The other job where I was deceived was when I sorted trash at a Philadelphia Eagles game. I wasn’t deceived on my wage exactly, they straight up told me it was $8.50/hour. What they didn’t tell me, is I had to get a “background check”, which they deducted from my pay. They deducted $20, which was about 3 hours worth of work, after tax, for a ten hour workday. The weird thing about it is, I gave them my information for the background check the day before I went to work, and there’s no way to do a legitimate background check in that time, especially because any relevant background information about me would come from out of state. So as far as I could tell, the temp agency pocketed my $20 and told the client I passed the background check.
A third example of shitty pay, although not based in deception, was when I worked as a canvasser. I could write a single, extensive post about how exploitative and flat-out terrible Grassroots Campaigns is.
But just to give basics, the way their pay-model works is everyone in the office goes out and cavasses. Every week, the bottom 20% of donation earners get minimum wage, while the top 80% earn $11/hour. When I was there, the managers actually negotiated a wage increase to $12/hour… but still minimum wage for the bottom 20%. Not only that, but if you go two weeks in a row making less in donations than your own hourly wage, you get fired.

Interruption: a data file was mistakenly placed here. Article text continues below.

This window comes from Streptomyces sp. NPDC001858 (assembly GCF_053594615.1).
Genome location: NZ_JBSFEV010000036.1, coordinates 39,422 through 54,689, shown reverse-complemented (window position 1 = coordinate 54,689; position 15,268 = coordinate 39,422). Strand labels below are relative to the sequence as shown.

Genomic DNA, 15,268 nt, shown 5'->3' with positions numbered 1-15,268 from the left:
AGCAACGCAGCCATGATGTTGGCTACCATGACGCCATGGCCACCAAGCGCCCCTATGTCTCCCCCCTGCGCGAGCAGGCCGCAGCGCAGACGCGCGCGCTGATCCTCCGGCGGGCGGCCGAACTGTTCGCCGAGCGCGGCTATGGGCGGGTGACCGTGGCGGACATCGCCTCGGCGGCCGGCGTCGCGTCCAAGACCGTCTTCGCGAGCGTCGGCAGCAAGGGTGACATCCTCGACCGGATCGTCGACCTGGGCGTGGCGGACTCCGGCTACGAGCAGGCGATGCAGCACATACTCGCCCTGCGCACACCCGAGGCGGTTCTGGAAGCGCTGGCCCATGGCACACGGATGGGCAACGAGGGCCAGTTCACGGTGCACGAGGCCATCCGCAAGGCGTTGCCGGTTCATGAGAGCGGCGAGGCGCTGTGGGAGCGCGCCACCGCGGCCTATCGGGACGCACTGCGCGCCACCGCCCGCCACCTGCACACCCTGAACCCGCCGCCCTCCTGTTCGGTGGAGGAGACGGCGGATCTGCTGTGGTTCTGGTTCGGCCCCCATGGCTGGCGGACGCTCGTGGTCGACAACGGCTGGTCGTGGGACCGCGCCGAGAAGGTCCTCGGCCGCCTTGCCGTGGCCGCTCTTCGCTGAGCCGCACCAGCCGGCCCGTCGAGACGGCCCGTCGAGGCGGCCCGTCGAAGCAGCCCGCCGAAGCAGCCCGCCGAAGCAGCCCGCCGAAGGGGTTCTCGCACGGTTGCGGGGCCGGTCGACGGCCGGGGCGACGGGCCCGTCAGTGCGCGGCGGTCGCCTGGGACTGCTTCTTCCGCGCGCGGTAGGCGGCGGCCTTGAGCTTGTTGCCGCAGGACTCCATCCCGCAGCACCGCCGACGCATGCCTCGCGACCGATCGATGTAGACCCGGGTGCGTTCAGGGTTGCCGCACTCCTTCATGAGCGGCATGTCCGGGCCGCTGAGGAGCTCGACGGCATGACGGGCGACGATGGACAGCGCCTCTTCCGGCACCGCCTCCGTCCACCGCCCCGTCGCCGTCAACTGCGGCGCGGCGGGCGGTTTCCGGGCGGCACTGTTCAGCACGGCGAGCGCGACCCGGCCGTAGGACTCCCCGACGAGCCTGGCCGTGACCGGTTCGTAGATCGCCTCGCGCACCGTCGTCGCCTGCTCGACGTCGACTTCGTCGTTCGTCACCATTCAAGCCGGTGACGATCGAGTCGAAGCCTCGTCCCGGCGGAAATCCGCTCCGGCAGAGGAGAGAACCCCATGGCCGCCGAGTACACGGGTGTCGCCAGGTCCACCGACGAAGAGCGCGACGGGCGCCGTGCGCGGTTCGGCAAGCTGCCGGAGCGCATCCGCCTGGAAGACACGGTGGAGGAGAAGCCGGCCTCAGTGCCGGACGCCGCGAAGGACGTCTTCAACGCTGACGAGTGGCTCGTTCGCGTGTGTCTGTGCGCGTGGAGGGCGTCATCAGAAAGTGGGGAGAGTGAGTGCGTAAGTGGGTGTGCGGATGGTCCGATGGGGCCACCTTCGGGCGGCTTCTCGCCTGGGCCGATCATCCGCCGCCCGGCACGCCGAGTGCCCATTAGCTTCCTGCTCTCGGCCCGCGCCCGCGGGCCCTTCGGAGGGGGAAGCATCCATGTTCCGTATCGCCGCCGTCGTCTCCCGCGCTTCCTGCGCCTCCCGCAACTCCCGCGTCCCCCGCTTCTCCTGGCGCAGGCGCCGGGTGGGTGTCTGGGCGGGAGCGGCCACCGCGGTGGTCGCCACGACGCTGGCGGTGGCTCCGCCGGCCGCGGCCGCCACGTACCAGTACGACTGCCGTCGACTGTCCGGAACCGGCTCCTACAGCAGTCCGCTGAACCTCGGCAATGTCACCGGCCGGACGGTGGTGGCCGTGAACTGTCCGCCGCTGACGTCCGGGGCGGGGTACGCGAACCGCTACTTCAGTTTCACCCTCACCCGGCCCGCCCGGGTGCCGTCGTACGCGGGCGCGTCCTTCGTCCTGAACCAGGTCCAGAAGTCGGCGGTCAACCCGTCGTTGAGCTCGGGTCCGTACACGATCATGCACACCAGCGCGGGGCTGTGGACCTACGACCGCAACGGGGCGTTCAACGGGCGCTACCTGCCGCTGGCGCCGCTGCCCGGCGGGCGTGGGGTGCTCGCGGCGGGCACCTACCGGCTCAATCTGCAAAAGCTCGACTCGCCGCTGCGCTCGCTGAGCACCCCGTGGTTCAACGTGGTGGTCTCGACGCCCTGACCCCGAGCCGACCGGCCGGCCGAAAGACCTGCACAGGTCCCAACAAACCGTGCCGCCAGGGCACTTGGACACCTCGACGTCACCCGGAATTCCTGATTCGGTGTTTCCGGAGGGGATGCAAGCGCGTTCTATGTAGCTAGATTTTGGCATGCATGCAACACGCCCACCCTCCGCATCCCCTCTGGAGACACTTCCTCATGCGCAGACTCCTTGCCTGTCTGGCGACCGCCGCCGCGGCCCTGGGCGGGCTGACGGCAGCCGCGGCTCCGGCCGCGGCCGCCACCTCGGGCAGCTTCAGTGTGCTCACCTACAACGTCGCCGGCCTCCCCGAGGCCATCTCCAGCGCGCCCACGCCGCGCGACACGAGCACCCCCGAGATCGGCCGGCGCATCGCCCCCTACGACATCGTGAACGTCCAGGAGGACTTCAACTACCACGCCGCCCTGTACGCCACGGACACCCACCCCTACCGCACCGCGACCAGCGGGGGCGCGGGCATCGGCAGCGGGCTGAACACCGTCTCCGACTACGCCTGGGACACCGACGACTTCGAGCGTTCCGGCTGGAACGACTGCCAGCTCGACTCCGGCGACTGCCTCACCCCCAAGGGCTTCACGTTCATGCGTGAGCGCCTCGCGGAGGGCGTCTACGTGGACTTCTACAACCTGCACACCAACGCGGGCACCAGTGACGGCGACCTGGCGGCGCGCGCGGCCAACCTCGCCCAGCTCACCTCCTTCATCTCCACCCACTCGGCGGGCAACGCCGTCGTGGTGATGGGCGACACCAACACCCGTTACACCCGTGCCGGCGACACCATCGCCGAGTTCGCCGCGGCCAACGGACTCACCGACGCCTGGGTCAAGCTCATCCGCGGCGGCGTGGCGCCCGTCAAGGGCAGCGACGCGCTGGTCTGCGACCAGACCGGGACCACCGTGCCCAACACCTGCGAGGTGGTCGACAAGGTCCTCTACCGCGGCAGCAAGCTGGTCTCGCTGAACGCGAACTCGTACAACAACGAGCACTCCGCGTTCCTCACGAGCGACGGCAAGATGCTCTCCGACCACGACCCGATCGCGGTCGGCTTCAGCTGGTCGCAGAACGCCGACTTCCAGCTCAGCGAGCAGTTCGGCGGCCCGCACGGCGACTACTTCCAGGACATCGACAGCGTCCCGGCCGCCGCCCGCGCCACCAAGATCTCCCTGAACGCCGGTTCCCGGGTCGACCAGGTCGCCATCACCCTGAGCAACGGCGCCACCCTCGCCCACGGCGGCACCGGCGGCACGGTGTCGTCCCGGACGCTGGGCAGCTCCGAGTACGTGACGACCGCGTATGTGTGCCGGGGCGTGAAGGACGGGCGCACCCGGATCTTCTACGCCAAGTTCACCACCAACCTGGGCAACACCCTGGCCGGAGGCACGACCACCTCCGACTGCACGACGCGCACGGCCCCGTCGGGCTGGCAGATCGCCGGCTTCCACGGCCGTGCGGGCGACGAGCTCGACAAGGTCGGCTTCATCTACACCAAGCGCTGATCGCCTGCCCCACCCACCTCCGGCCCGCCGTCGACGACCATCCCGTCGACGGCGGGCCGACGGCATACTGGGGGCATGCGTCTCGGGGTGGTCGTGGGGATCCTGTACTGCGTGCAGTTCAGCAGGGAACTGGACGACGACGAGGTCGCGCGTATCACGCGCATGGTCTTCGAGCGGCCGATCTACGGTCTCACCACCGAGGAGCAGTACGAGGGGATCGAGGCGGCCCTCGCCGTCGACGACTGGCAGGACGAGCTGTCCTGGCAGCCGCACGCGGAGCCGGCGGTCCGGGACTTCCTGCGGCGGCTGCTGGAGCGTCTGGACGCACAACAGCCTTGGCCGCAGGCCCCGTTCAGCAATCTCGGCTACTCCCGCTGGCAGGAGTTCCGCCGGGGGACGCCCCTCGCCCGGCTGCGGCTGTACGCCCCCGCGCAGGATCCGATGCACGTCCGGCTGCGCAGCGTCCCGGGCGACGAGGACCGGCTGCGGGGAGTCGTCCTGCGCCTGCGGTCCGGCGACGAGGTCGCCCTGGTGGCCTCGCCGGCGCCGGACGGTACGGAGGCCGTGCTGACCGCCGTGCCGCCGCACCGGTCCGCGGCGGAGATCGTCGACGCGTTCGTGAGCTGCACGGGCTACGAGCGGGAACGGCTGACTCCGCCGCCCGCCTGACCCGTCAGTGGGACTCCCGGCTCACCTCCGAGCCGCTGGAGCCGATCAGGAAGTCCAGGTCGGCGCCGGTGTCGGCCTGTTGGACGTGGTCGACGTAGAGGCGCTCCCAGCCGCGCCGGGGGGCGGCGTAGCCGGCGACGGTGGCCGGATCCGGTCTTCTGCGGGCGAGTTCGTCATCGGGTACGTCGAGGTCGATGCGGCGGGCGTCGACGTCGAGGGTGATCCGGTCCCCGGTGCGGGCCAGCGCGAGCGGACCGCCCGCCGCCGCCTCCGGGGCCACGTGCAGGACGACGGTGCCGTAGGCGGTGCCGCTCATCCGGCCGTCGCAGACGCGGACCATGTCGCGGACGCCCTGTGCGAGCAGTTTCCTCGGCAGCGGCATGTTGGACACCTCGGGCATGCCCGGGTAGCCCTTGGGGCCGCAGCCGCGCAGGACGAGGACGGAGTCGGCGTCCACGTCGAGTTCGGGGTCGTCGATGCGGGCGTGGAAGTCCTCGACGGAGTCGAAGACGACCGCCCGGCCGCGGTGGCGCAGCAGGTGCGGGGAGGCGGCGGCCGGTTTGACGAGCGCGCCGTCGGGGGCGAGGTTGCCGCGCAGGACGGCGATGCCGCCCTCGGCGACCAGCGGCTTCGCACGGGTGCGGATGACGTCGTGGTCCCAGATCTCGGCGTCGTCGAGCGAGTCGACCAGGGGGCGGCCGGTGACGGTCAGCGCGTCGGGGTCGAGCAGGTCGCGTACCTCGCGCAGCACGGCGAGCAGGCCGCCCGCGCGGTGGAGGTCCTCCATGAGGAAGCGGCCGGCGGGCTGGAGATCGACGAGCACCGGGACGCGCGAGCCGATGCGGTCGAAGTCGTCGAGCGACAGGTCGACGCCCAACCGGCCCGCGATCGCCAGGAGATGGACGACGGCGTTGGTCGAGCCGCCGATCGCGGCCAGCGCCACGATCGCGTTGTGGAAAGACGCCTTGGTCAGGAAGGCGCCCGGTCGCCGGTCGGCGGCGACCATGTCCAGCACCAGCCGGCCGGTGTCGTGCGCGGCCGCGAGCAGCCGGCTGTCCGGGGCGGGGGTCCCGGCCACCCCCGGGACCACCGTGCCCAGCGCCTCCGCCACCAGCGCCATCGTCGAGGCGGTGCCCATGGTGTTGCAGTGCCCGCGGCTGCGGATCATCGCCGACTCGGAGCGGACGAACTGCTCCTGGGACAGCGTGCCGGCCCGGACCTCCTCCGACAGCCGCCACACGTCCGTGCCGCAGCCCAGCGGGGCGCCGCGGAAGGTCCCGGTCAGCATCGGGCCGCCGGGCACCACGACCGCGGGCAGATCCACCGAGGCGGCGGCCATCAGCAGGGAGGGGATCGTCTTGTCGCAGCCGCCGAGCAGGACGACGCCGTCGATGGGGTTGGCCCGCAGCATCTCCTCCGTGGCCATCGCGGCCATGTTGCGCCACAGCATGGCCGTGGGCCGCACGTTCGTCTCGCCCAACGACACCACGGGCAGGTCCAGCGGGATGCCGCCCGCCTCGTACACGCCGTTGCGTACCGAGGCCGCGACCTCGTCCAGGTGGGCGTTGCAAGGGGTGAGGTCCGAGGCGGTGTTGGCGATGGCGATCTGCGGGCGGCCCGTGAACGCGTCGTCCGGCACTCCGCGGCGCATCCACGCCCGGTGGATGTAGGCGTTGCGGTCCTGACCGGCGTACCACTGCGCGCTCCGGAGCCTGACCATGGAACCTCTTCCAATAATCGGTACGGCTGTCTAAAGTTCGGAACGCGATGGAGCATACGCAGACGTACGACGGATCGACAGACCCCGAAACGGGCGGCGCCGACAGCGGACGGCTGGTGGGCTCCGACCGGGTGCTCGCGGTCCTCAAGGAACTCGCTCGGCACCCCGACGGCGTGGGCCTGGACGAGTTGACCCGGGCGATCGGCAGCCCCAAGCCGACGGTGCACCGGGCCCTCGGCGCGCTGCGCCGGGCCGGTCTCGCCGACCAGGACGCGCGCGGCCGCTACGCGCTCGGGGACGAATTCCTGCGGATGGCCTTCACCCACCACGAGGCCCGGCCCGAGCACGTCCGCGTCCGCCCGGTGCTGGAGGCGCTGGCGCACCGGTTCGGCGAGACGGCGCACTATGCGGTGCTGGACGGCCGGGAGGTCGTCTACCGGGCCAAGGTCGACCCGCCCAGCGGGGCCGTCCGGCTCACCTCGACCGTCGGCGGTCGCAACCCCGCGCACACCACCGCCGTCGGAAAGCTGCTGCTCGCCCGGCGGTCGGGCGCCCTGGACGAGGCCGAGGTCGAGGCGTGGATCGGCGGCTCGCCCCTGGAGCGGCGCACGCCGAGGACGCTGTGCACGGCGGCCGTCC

In other words, in theory you can have the job indefinitely, making $12/hour. In reality, many people (myself included), work there for a couple months for $7.75/hour, before getting fired. Of course, Grassroots Campaigns is in many states, with just as oppressive labor policy. The difference is, the bare minimum wage in many of those states is much higher. If I was canvassing in Portland, and was in the lowest 20% of earners, I would be making more than the top 80% of earners make in Philadelphia.
Unprofessional, condescending, controlling bosses
There are also several more intangible elements to the Philadelphia workforce that signify a toxic social culture with regards to workers.
In general, every workplace I’ve been in Philadelphia is much less organized than my workplaces in Portland. For example, I worked multiple jobs where employment would skimp heavily on supplies, and would create an environment, I think purposefully, where employees would fight with each other over the supplies, in order to work. Every job I’ve had here offered subpar training, where the manager would then get mad at you for doing, or not doing, something that you were never trained to do. And in general, the workplace was disorganized. There were instances at many different jobs where I had nothing to do, weren’t given anything to do in my downtime, and had no way of organizing or prioritizing tasks. It’s a highly inefficient workforce.